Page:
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Which is harder: Korean, Chinese or Japanese?


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I am currently studying Japanese, and plans to study Korean once I'm finished. I am finding Japanese hard to study, like Mandarin. Can someone tell me if Korean is as hard or harder than the other two? Which part is hard for you?

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I am currently studying Japanese and Korean.  I find Chinese to be quite difficult.  While my maternal grandfather, now deceased, knows how to speak Chinese, I never liked learning his language at all.  For the Japanese language, I'm trying to learn about katakana, while I am constantly being taught how to count in Korean.

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Oh, I find the two syllabary in Japanese quite easy. I tried memorizing how to count in Korean, but I find that hard, so I stopped learning the language, and switched to learning Japanese instead. I promise to come back and learn Korean again, though. :) Thanks for the feedback. ^^

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It depends on which part you're talking about. I don't know much about Korean, but I have experience learning both Japanese and Chinese.

For Japanese, the writing is definitely easier. While they have Kanjis too, their base is hiragana which is way easy to write than Kanjis. However, their grammar is harder and more complicated than Chinese. Plus they have a whole different way of speaking to people from upper society. This is something Chinese doesn't really have.

Chinese is harder to write, but the grammar and sentence structure is more straightforward so I find it to be easier than Japanese.

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I'm teaching myself Korean with the help of books and YouTube  videos and also a few helpful people on language learning sites.

Korean in my opinion is hard, the hardest part I find is reading, even though I know Hangul I'm lost when reading. As for Chinese and Japanese they would be hard too.

There is no easy language, if you are a non Chinese Korean or Japanese native speaker then these languages are going to be difficult because they are different to your own, writing system is different grammar and all that.

Everyone learns at a different pace and with time and dedication all 3 languages are learnable to anyone, and probably come out easy in the end.

It all comes to the person and the person's natural learning ability, some people are better than others in their ability,  and each language has their own path, method style etc. But all come to the same road in the end.

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  • 3 weeks later...

I'm also studying Japanese right now but I would like to study Korean as well. I think Chinese is the hardest one to learn because it's a huge language. I guess it still comes down to whether you really want to learn the language or not. Like me since I've been watching Japanese and Korean series and movies I have a basic knowledge on their pronunciations and words. I think that also goes the same to those studying Chinese who has been watching shows with that language. They might find Chinese easy to learn. :)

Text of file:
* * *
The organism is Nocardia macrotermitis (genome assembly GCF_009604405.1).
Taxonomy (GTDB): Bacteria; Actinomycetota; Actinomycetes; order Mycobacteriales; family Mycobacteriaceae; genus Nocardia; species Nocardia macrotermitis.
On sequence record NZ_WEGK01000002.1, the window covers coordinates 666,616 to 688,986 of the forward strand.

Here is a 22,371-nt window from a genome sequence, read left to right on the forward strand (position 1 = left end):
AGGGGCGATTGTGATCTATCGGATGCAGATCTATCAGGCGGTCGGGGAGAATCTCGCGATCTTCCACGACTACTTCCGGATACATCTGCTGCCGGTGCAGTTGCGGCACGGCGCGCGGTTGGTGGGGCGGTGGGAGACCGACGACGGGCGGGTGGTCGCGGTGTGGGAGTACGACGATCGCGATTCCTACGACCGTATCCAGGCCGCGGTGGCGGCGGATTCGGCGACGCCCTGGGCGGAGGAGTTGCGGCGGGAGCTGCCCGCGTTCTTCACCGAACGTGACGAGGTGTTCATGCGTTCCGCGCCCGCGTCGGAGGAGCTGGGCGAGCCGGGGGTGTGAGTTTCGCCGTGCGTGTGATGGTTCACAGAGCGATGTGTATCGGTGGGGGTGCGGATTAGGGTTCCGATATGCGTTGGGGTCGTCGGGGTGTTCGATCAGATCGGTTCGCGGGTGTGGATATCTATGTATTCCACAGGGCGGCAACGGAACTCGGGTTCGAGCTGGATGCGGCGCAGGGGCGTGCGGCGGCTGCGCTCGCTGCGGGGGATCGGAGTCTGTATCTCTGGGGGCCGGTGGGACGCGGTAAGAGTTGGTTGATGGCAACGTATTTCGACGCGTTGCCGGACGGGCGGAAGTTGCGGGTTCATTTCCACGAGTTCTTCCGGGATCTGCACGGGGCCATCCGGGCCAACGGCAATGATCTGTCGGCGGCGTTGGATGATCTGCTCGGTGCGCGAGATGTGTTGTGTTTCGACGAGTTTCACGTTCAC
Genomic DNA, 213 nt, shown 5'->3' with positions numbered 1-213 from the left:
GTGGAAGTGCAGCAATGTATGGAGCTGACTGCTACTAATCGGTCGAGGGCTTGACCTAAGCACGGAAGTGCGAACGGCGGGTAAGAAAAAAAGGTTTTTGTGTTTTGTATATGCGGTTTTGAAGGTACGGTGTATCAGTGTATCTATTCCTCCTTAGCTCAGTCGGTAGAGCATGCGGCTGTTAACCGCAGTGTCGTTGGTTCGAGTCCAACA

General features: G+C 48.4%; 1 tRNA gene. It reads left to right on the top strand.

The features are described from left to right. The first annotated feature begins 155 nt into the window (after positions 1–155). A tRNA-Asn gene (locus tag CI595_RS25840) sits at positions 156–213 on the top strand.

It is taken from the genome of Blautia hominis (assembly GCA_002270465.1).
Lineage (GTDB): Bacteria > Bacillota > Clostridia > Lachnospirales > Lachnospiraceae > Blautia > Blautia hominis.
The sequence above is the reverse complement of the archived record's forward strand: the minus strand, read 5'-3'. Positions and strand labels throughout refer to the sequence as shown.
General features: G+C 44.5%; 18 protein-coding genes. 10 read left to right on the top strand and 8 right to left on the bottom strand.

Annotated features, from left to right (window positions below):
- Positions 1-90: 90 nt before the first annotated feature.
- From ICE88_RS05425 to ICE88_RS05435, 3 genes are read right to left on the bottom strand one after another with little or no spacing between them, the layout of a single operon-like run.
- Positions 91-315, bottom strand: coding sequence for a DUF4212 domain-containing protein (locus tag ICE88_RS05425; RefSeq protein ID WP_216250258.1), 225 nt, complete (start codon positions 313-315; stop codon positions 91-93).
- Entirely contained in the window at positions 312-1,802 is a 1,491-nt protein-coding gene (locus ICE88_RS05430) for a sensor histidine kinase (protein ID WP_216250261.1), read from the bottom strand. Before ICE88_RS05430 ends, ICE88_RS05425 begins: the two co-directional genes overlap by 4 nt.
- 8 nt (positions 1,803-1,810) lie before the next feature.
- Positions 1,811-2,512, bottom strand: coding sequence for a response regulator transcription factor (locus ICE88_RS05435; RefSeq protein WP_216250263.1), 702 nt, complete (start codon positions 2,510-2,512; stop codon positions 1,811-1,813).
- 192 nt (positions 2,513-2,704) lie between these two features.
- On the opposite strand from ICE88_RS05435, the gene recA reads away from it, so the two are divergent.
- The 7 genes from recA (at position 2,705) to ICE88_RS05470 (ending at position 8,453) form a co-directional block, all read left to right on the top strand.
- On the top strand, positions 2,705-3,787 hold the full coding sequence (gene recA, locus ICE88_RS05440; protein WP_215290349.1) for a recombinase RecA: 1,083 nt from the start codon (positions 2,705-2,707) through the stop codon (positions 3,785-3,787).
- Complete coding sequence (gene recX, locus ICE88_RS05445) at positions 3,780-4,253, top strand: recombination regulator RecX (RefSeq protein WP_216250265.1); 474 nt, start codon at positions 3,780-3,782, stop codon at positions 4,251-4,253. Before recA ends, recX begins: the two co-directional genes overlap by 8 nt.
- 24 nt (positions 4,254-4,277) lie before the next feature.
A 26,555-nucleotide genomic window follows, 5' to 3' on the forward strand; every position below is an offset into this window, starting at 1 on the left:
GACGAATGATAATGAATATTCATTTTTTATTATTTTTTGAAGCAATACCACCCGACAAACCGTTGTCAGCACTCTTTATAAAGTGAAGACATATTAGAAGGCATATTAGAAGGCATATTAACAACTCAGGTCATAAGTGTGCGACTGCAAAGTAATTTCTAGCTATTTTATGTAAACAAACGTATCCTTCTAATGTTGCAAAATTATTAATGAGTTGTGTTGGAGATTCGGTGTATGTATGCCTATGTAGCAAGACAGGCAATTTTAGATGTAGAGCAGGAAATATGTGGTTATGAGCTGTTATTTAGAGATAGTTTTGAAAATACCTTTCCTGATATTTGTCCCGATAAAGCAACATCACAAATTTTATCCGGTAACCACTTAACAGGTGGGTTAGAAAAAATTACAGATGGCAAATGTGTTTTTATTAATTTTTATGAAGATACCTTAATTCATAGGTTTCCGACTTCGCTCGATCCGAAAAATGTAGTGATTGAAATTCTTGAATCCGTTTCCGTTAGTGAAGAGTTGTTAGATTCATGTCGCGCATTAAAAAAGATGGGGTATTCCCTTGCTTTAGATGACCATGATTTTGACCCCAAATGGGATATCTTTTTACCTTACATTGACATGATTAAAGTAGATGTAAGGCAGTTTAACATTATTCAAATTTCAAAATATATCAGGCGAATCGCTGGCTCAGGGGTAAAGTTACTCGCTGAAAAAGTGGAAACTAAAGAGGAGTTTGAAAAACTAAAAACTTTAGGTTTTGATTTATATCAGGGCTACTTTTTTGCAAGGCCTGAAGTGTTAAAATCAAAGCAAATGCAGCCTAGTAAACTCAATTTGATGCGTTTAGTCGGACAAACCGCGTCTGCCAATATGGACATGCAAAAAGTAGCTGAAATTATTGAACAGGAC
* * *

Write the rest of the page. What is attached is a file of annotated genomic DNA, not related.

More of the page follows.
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  • 1 month later...

I haven't tried to learn much Japanese or Chinese, but I have to believe that Korean is easier.  The Korean alphabet is phonetic and specifically designed to be easy to read.  Chinese and Japanese both have a different character for each word, which is much more memorization and much more difficult. 

From a pronunciation standpoint, I think Japanese and Korean would be fairly similar.  Chinese is a tonal language, so I think that adds a level of complexity.  Also, since there are several different types of Chinese that are linguistically completely independent, you would need to specify which one you are asking about for a true comparison.

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  • 2 months later...

I don't know much Chinese, but I've learned more about Korean in a day than I learned about Japanese in two weeks. In which case, personally I think the systematic system of Hangul is much easier to grasp. Meanwhile, Japanese is definitely harder to me because of it's pictorial system.

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I know Chinese and I'm currently studying Japanese and a bit of Korean and I think they are all equally difficult to learn. Though, if I had to choose the most difficult I think I'd still stick with Chinese as being the most difficult one to learn even if just slightly more than Korean and Japanese. It's just way too rich and complex and not to mention you have to keep up with the modernization of many phrases and words as well because it's a very old language and chances are you can learn many versions of it.